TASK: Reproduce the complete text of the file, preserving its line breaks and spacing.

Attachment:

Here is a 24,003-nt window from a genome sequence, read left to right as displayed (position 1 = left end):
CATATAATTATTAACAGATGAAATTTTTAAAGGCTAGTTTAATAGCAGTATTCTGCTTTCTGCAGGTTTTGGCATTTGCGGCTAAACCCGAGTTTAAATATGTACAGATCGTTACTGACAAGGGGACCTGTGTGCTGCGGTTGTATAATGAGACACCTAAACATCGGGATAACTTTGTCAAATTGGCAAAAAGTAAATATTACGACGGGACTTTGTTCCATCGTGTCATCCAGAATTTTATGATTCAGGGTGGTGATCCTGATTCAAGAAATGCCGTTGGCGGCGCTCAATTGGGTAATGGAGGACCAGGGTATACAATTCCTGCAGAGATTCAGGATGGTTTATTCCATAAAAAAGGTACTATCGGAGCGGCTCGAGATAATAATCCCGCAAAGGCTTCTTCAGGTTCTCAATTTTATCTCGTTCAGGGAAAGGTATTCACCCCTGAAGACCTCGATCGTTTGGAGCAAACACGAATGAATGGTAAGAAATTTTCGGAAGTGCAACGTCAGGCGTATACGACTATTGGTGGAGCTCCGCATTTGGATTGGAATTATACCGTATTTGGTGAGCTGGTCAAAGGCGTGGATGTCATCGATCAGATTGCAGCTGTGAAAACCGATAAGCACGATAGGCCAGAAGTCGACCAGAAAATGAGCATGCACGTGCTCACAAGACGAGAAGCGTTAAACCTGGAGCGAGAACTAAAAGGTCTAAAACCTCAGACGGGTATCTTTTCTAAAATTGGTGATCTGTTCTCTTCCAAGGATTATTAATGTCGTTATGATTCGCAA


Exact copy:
Here is a 24,003-nt window from a genome sequence, read left to right as displayed (position 1 = left end):
CATATAATTATTAACAGATGAAATTTTTAAAGGCTAGTTTAATAGCAGTATTCTGCTTTCTGCAGGTTTTGGCATTTGCGGCTAAACCCGAGTTTAAATATGTACAGATCGTTACTGACAAGGGGACCTGTGTGCTGCGGTTGTATAATGAGACACCTAAACATCGGGATAACTTTGTCAAATTGGCAAAAAGTAAATATTACGACGGGACTTTGTTCCATCGTGTCATCCAGAATTTTATGATTCAGGGTGGTGATCCTGATTCAAGAAATGCCGTTGGCGGCGCTCAATTGGGTAATGGAGGACCAGGGTATACAATTCCTGCAGAGATTCAGGATGGTTTATTCCATAAAAAAGGTACTATCGGAGCGGCTCGAGATAATAATCCCGCAAAGGCTTCTTCAGGTTCTCAATTTTATCTCGTTCAGGGAAAGGTATTCACCCCTGAAGACCTCGATCGTTTGGAGCAAACACGAATGAATGGTAAGAAATTTTCGGAAGTGCAACGTCAGGCGTATACGACTATTGGTGGAGCTCCGCATTTGGATTGGAATTATACCGTATTTGGTGAGCTGGTCAAAGGCGTGGATGTCATCGATCAGATTGCAGCTGTGAAAACCGATAAGCACGATAGGCCAGAAGTCGACCAGAAAATGAGCATGCACGTGCTCACAAGACGAGAAGCGTTAAACCTGGAGCGAGAACTAAAAGGTCTAAAACCTCAGACGGGTATCTTTTCTAAAATTGGTGATCTGTTCTCTTCCAAGGATTATTAATGTCGTTATGATTCGCAA